A DEATH AT THE WHITE CAMELLIA ORPHANAGE
By Marly Youmans
Mercer University Press, $24
Life is easy for no one at a decrepit orphanage in hardscrabble south Georgia during the Depression. For a dreamy, strange child like Pip Tattnal, who suffers migraine headaches, can’t stand the smell of gardenias, tells tales of the English Civil War and is possibly autistic (“Had he been born some seventy years later, even an orphan boy with oddities of memory and behavior might have been diagnosed and his syndrome named.”), life at the rundown cotton farm that passes for a charitable institution is nearly unbearable. Nearly.
What keeps Pip going is the deep but unexpressed affection he feels for his half brother, Otto. So he is unable to stay in bed on a humid Georgia morning when he awakens in the predawn and finds his brother missing from the bed they share in the smelly, dirty dormitory. Pip, just 10 years old, wanders out into the dark looking for Otto. He does find him.
“It was the body of a boy, perhaps a year younger than Pip, arms lashed against the topmost stand of barbed wire, legs bent and tied to a post. Although his cotton underwear flapped in a hot breath of wind, he was otherwise quite still. His head had fallen over to one side as if his neck might be broken. A strand of barbed wire haloed the hair, arcing across the brow, and a few jewel-like drops of deep red beaded the skin.”
His brother had been murdered. There is a cursory investigation, and then Otto’s body is take away, and Pip is left alone at the White Camellia Orphanage — “As for the name of the orphanage, that was the influence of the Klan, with its Knights and Dragons, its Cyclops and Nighthawks and Kamellia …” The two boys were the sons of an old, old man named Gilead Tattnall, a bridge builder and surveyor who traveled all over Georgia and the Carolinas who left many children — legitimate and otherwise. Pip’s mother was his lawful wife, although she was Tattnal’s second wife, having outlived his first wife who was born during the Civil War when Gilead was already grown. After she died, Gilead married Pip’s mother. “Gilead was gray when he married Georgianna Jo, but he still had a lot of nature left in him. That’s what folks said.”
He had enough nature to father even more children, including the one who died at birth and took Georgianna Jo with it. After that, Gilead kept the children until he died a few years later, leaving them without support.
“It was a bad year for Gilead Tattnal’s twenty-four known offspring, and no doubt for a certain number of his unidentified children as well.”
Pip and Otto, refusing to be separated, are taken to the White Camellia Orphanage where they become virtual serfs. Pip isn’t really aware that his half brother is half black until after the murdered child is buried outside the white section of the Tattnal cemetery. Forlorn, abused and odd to the core, Pip aspires to nothing less than escape after Otto’s death. So, at the tender age of 11, he hops a train and meets a friendly gang of hoboes, both male and female, who take him into their band and teach him the ropes, or in this case, the rails. He eventually settles in Savannah, Ga., for a while with an odd group of social outcasts who coalesce into something resembling family. He even goes to school where he proves himself quite intelligent. Despite his good treatment in Savannah, Pip can’t get the song of the rails out of his head, and he is off again at age 14, headed out to the wide open spaces.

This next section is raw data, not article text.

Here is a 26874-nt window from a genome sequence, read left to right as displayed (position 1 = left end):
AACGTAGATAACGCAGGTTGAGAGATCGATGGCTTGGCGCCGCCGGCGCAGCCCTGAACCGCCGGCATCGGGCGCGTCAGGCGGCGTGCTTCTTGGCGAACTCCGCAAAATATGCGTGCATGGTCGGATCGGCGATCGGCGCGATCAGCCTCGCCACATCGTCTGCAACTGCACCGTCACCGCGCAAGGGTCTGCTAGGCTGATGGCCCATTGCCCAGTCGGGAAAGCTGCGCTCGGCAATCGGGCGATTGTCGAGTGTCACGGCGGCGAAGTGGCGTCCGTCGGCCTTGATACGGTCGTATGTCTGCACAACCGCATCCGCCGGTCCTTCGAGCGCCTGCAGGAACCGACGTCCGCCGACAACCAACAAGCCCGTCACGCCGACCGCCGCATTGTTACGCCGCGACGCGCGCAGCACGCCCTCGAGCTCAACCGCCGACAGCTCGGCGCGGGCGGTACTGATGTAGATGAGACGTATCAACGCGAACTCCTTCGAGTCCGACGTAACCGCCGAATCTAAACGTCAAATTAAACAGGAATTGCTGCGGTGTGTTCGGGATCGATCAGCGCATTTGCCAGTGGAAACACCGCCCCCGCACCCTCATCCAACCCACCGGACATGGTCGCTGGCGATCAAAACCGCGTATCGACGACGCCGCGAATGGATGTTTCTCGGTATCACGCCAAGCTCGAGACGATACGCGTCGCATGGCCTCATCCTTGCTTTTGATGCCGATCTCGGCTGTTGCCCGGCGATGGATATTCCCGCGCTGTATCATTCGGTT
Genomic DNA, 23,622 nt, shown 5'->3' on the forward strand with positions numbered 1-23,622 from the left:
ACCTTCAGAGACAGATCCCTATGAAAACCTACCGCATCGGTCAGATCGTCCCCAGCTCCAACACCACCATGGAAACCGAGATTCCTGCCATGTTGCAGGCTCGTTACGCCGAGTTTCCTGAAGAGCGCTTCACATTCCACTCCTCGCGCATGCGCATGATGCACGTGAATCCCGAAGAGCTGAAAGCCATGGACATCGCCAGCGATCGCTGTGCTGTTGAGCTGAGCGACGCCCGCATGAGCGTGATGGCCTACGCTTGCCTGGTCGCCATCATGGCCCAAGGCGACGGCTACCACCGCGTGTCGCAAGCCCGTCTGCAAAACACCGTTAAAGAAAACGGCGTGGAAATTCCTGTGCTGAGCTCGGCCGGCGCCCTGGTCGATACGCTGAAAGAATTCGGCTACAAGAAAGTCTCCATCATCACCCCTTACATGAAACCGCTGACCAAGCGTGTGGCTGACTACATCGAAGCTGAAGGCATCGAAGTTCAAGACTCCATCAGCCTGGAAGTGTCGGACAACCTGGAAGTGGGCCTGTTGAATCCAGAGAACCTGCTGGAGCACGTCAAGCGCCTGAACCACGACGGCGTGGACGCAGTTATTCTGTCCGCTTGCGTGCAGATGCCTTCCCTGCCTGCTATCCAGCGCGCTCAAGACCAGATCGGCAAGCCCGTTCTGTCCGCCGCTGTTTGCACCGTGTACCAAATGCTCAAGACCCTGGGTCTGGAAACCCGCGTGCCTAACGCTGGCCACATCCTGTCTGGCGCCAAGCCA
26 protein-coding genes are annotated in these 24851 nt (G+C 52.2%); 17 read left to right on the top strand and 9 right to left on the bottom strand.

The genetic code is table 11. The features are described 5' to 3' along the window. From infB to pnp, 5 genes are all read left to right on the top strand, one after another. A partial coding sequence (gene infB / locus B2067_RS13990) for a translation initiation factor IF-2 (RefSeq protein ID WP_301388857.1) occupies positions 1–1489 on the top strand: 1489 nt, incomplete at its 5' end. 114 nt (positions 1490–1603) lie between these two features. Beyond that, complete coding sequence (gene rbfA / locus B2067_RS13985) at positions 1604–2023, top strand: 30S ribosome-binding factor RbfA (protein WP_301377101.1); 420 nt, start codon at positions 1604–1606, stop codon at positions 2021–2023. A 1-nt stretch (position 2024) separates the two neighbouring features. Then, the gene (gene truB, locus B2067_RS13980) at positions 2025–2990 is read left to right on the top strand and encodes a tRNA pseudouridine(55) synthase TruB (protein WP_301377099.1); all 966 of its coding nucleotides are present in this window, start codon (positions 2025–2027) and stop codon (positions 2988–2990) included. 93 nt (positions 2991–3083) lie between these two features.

Pip travels and works harvesting crops, as a laborer, never alighting in one spot for long. There are hard lessons, malicious railroad detectives, fights, long solitary hours inside or atop boxcars that roll through the West, the East, the North, the Midwest and the South. He settles a while with a farmer in New York State. He finds a place with workers housed in the ruin of a burned house deep in a glade of enormous eucalyptus trees in California. “He walked on the aromatic debris, looking up at the chinks of moon through the canopy and pausing to touch the boles. He had never seen anything like the grove of eucalyptus with the moonlight showering down.”
Mostly Pip is alone, but sometimes he is not. There are women. This is not a tale of unrequited love, however, but one of unavenged wrong. Despite the siren call of the train whistle, the lure of companionship and smell of the wind across the fields, there is another compulsion that stays with Pip all through his rambles: the need to know what really happened to Otto.
As World War II is just taking root, he heads back to Georgia. Pip is not yet out of his teens, young and beautiful and already a thousand years old.
Youmans tells Pip’s story in her lyric, poetic voice, offering readers vivid characters and unforgettable scenery. The tragedy that begins the story is almost lost in the general misery that was the Great Depression, but the fire of memory burns steadily in Pip and keeps the plot simmering to the end of the book.